I was 19 years old. Curious and adrift. No thoughts for the future. I would never have imagined that twenty five years later, to the day, I’d be alive. Let alone pondering that moment. Stood on the platform of Rugby train station with Dave.
Armed with Inter-Rail tickets we were off to explore Europe by train. No plans, a bit of cash and no clue as to what was in store.
I kept a journal. The scrawlings of an excited teenager. Unaware that this four week trip would seed a wanderlust that would last nearly ten years.
Seventeen minutes and thirty seconds after this photo I wrote my first journal entry.
23rd August 1991 4:45pm
On a train. To who knows where.
After leaving a sodden Rugby behind us, you’d think we’d be contemplating adventures that lie ahead. The mystery, the intrigue, this voyage into the unknown.
Alas no. It’s only been fifteen minutes and we are already letching. It must be some kind of metaphysical phenomenon, strange indeed that the opposite sex always look more attractive when away from home. Maybe it’s just being surrounded by new and intriguing faces. No offence intended to the population of my home town. It’s just that you find in our small social orb, that if you don’t know someone, you almost certainly know their friend’s. This, for me anyway, tends to taint the initial process of getting to know someone. The mystery is lost. Plus, when away from home if you ever get bored of being yourself, you can quite easily slip into a totally new character and not worry about repercussions.
Anyway, back on topic. In between sups from my can of bitter and in fact also during, I’m sat on a train bound for London Euston. My train seat doesn’t seem to be connected to anything and most of the people in this train carriage look like they are off out on the town.
“Mention the train is only going three miles per hour” adds Dave, disturbing my train of thought.
Sat across from me wearing a limited addition, (there’s only one), Bod T-shirt, is Dave Deeley. My travelling companion and college chum. Dave is a little taller than me, a little skinnier than me. We both have brown shoulder length hair but his is straight and mine, well let’s just say it looks like I borrowed it from a 70’s rock star. At least that’s what I’ve been told.
Say Hi! Dave.
Notice the neatness of the handwriting even though we are rocking and rolling. (Neatness only noticed in original copy). Dave is a Brummie, but I tell him every one of us has something we are ashamed of and not to worry about it.
This is our first Inter-Rail trip. Our first trip together. Our first unplanned expedition into mainland Europe. If you look at how much I have packed this may look obvious. I can’t speak for David but I feel like I am ready for anything.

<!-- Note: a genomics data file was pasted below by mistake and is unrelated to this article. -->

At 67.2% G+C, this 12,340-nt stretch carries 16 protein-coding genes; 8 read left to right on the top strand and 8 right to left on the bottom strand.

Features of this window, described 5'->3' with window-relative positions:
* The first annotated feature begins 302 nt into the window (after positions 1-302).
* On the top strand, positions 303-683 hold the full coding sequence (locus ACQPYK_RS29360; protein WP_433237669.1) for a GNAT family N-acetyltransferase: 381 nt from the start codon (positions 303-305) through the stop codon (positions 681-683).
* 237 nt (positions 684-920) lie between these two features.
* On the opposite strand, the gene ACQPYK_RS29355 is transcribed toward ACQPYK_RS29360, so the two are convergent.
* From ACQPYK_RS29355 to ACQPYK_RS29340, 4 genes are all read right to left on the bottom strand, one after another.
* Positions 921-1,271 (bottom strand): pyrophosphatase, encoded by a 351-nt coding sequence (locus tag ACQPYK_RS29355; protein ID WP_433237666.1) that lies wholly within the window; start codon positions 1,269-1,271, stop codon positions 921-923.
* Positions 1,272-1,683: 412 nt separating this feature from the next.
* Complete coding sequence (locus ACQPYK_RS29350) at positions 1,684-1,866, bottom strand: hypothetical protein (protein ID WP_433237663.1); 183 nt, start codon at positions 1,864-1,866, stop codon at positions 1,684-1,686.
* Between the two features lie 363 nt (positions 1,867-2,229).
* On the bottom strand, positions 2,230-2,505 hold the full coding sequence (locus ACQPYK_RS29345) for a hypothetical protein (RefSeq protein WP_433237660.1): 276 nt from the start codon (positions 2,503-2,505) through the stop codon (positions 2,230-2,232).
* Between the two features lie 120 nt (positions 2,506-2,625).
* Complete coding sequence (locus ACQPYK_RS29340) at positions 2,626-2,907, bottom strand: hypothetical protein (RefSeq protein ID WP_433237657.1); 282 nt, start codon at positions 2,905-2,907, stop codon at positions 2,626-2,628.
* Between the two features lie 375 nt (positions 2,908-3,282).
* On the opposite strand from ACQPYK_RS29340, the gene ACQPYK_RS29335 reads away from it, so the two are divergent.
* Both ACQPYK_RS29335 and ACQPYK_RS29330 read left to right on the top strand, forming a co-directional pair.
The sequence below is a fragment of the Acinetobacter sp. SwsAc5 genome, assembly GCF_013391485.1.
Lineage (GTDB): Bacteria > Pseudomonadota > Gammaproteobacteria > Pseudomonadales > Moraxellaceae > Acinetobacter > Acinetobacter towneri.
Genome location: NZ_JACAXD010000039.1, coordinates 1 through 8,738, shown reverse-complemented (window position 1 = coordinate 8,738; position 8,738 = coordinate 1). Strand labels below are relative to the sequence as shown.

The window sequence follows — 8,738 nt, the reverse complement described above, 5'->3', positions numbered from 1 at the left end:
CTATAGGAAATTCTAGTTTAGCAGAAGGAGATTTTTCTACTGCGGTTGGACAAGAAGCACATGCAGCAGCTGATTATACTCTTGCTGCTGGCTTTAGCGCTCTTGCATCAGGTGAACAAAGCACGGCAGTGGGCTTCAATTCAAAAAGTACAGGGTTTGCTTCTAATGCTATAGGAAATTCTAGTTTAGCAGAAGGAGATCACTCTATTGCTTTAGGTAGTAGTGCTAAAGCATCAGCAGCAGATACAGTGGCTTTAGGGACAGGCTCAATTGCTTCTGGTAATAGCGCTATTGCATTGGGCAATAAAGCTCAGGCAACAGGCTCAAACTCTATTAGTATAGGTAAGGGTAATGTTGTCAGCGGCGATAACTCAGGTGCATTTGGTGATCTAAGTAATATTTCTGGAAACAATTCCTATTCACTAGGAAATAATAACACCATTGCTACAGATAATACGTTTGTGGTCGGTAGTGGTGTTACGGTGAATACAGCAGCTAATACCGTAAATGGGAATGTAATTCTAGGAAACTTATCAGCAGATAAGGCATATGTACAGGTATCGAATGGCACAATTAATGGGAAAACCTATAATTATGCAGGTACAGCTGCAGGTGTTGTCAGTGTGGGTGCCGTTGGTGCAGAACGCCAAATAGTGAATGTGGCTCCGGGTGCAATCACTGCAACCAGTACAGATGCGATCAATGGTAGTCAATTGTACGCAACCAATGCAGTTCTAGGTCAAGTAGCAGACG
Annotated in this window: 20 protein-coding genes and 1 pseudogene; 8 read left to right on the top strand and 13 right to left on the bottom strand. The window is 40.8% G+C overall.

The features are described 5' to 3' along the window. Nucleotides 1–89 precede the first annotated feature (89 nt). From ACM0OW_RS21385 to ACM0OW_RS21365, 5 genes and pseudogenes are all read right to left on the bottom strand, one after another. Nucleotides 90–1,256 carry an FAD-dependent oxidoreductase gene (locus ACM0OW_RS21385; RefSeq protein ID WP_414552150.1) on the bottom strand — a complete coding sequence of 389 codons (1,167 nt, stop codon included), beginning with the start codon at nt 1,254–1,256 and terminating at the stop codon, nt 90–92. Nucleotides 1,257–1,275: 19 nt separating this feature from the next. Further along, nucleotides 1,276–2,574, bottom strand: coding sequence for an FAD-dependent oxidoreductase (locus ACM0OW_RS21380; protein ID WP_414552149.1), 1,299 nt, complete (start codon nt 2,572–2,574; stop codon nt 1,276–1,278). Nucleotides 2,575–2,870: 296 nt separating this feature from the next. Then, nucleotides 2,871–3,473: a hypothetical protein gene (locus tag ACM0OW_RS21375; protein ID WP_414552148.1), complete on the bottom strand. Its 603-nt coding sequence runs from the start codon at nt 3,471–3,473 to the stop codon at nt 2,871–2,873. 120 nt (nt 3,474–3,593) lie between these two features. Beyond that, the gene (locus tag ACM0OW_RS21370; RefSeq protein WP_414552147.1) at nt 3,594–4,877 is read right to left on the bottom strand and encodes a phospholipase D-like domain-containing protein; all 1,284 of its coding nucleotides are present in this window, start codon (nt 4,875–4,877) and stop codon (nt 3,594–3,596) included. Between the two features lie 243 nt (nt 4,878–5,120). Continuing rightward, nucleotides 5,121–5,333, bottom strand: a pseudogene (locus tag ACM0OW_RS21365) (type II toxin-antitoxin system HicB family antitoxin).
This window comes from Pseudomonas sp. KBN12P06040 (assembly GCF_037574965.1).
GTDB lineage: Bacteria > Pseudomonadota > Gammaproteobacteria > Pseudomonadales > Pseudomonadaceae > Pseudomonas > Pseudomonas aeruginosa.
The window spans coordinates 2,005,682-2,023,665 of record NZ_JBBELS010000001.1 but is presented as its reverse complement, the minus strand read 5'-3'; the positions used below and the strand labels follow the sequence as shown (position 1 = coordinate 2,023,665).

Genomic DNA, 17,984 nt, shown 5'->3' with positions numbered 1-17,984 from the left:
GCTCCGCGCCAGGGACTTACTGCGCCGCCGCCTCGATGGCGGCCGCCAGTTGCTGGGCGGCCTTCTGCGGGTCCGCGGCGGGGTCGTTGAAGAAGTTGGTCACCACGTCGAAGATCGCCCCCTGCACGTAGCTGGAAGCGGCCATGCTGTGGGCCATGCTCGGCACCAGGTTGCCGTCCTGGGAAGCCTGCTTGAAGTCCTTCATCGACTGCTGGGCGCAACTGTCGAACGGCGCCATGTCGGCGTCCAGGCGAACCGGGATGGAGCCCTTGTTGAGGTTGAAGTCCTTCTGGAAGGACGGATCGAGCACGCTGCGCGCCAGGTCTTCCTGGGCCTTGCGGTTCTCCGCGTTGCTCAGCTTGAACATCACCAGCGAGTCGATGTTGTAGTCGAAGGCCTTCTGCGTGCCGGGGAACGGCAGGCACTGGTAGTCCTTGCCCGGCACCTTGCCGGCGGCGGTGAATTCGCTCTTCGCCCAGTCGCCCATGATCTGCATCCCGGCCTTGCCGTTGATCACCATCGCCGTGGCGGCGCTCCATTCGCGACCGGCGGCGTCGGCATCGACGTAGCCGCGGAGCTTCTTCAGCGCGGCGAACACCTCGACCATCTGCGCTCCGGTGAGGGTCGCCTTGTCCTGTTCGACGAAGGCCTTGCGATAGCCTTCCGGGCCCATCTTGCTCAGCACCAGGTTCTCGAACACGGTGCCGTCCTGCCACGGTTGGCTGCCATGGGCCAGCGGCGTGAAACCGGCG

Passport and Inter Rail ticket
1x 60 Lt Karrimor backpack
1x small green ridge tent
1x foam sleeping mat
1x British Army issue sleeping bag
1x pair of Reebok trainers
1x pair of Lee jeans
1x pair of cut off jeans
1x swimming shorts
1x Sigg bottle for meths
1x leather wine canteen
1x toilet roll
1x Michelin map of Europe
1x Silva compass
1x Canon Sureshot compact camera
1x plastic cup
1x 5 litre water bag
1x wash kit
1x mini survival kit with lighter
1x Swiss army knife and belt pouch
1x belt with twin silver dollar buckle
1x electronic currency calculator
1x mini Maglight torch with AA batteries
1x Trangia methelated spirit cook set
1x small bottle washing up liquid
1x dishcloth and sponge
1x long slice shirt
1x Sony Walkman
3x music cassettes (various blues folk and rock)
5x packets ‘Rice and Things’
5x boil in the bag rice.
5x pairs of white sport socks
10x 35mm film
We don’t know whether we will get to tread upon French soil tonight or tomorrow. (And I don’t know whether Dave will stop peeking over my shielding arm to read my freshly started journal.) That’s better, he got the hint.
There’s something beautiful in the moment of placing the first dark marks across the fresh front page of a school exercise book. I failed to notice this when I was actually in school. It gives me great satisfaction to think that the entire contents of this notebook will be solely my reflection.
I’m keeping this journal to record my feelings and actions whilst I travel. I also hope it will give me a few extra moments where I can digest and contemplate the external sensations affecting me. An added bonus might be that the casual observer mistakes me for an intellectual.
The whole train journey has run like clock work, (so far-touch wood!) from Euston to Victoria, to Dover, (after changing at some a station I forget.) Due to an overcrowded train at Euston, we got to travel in the break van. Some might think this an inconvenience, but for me any deviation from the norm is most welcome. The tiny oil scented carriage was packed with an array of buttons and lunch boxes. Today though, it was also graced by commuters from all walks of life. Ties off and top buttons loosened. Many seemed to know each other and looked as if engaged in a party of all things. We tried to guess the backgrounds of some of the individuals. Dave thought one guy was a copper. Later though, in a conversation we heard him say, “treat everyone as equals.” This threw us. The others were various alcoholic office staff, hard at practising their hobby, serious drinking. The stress and strains of working in London must really be bad if you have to get pissed on the ride home. Anyway, we left them to it and continued our journey gazing out of a single small window upon other, more sober, passing lives.